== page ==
1. Don’t panic. Our bodies are naturally buoyant, and have the ability to rise to the surface under threats of drowning. It is panicking and not breathing that causes our heads to consistently go under. There is a reason God instructs us over and over again not to fear and to be bold and courageous. He understands that fear has the ability to pull us even further into the messes we find ourselves in. So while you can’t see the shore in sight and you have no idea how you’re going to get out of the situation, just take a deep breath – you were not created to drown.
  2. Don’t fight it. When drowning, the natural inclination is to swim back to shore or to our safety boats – but this is hard to do when the waves are crashing over you and dragging you in the opposite direction. In fact, you are more likely to drown trying to fight the waves than you are simply going along with them. If the waves themselves don’t drag you under as you try to push against them, the exhaustion of having to fight them eventually will. Sometimes storms come into our lives to redirect us when we have gone off course, and fighting that redirection is only going to leave you exhausted and in worse shape than before. Go with the flow. For all you know, the waves are taking you to shore – a good shore – all the while you are fighting against them.
  3. Keep your eyes up. Part of staying afloat in water is the ability to keep your lungs aerated. You can’t do that if you’re faced downwards or looking at the waves all around you. Focusing on your circumstances only increases the chances of drowning. When we find ourselves in life-drowning situations, we have to keep our eyes focused upward and on God – it is the only way to keep ourselves afloat until Jesus walks in and lifts us out of our waves and leads us to good, dry land.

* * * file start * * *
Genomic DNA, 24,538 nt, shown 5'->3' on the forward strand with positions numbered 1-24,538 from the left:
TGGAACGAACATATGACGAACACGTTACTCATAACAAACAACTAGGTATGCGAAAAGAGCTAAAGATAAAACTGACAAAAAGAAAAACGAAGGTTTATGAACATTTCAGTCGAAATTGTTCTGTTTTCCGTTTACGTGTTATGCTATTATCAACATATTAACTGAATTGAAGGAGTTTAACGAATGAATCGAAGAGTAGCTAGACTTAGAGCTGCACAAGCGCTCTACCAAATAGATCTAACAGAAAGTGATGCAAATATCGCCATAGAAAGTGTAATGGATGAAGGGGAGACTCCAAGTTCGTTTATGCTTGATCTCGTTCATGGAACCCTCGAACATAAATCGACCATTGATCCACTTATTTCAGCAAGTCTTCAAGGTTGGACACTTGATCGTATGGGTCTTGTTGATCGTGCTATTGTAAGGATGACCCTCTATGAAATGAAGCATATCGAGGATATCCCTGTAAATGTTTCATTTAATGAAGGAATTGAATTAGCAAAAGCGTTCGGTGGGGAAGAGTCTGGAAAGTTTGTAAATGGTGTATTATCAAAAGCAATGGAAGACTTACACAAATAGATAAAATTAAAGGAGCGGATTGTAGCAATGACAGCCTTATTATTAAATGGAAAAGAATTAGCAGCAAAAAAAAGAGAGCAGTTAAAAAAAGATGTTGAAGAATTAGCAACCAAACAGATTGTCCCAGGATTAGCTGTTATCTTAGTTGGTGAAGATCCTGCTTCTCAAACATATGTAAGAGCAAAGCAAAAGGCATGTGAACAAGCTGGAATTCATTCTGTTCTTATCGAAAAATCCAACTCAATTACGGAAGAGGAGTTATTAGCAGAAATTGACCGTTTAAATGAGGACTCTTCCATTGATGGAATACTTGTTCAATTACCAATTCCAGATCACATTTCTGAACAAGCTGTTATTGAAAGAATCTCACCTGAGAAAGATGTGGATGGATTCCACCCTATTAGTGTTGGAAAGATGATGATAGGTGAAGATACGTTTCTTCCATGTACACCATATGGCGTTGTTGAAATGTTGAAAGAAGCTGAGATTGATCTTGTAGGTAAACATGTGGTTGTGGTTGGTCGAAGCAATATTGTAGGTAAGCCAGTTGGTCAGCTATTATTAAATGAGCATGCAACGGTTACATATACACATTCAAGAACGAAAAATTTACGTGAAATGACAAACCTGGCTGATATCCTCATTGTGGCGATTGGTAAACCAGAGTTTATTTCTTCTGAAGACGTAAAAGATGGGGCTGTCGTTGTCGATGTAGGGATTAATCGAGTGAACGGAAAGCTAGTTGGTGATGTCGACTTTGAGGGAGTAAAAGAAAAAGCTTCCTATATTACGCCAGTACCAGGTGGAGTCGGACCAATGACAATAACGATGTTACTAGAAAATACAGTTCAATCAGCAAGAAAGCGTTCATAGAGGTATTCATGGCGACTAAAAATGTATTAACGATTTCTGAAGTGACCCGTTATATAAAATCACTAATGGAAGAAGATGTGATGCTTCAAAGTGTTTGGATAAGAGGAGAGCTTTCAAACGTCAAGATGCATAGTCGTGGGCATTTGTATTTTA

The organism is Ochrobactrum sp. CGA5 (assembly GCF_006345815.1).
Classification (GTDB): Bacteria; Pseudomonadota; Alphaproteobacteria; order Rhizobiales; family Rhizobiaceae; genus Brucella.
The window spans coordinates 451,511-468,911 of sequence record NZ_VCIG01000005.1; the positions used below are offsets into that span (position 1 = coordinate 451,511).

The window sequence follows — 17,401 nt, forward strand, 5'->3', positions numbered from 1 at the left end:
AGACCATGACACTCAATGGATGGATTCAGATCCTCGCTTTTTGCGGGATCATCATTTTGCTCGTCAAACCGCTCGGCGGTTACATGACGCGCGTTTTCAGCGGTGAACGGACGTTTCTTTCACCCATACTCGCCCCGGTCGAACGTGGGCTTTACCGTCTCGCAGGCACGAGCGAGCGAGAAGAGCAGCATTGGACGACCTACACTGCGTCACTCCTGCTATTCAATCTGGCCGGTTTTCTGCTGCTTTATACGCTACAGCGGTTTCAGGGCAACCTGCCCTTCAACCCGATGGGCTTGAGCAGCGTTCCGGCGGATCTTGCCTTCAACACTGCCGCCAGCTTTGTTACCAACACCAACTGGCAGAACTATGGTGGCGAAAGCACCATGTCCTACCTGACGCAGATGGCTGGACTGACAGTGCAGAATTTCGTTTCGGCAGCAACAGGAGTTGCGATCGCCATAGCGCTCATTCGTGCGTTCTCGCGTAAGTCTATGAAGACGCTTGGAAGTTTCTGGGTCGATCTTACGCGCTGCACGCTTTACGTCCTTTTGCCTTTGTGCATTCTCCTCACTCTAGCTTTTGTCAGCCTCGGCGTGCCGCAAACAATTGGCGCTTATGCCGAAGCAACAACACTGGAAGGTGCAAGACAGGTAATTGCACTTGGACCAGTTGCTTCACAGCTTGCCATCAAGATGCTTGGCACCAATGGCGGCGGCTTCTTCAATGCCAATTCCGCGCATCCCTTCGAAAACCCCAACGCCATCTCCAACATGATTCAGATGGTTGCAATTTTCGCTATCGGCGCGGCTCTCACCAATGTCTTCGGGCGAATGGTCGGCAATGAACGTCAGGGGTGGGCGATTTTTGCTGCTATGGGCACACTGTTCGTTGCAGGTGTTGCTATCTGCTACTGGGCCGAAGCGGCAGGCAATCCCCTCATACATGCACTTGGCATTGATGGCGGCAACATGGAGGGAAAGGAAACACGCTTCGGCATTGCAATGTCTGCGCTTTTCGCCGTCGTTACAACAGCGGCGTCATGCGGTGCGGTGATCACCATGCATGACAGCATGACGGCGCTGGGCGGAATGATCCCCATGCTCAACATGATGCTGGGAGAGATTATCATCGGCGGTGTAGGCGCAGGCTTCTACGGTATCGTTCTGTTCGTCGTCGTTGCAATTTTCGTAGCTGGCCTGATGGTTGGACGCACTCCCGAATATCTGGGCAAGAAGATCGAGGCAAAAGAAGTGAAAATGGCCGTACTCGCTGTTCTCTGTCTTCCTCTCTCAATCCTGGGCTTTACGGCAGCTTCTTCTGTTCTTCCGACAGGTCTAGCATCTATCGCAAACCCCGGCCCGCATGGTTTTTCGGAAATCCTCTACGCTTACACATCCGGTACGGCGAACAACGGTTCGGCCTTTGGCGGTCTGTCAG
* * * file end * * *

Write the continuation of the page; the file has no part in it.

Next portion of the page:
It’s hard to think anything good of situations where life begins to drown you, but I have come to the point where I sense a type of beauty in it. Now when I find myself blown away from shore and gasping for air in whatever area in my life, I stop, breathe, look up, and recognize my situation for what it really is – an opportunity to lose control so God can take control for me. Because in all honesty, giving God control of my vessel doesn’t come naturally for me – in fact it goes against every fiber of my very controlling behavior. But when I am out at sea all alone with nothing and no one to cling to, I suddenly remember to be fully reliant on Him. Suddenly out of control, I return to a place of centering where I can boldly say, ‘Not my will Lord, but Yours’.

It reminds me of what Paul says in 2 Corinthians 12:

He has said to me, “My grace is sufficient for you [My lovingkindness and My mercy are more than enough—always available—regardless of the situation]; for [My] power is being perfected[and is completed and shows itself most effectively] in [your] weakness.” Therefore, I will all the more gladly boast in my weaknesses, so that the power of Christ [may completely enfold me and] may dwell in me. So I am well pleased with weaknesses, with insults, with distresses, with persecutions, and with difficulties, for the sake of Christ; for when I am weak [in human strength], then I am strong [truly able, truly powerful, truly drawing from God’s strength].

I can trust that the One who the winds and waves obey will never let them take me under, and will carry me to a good place.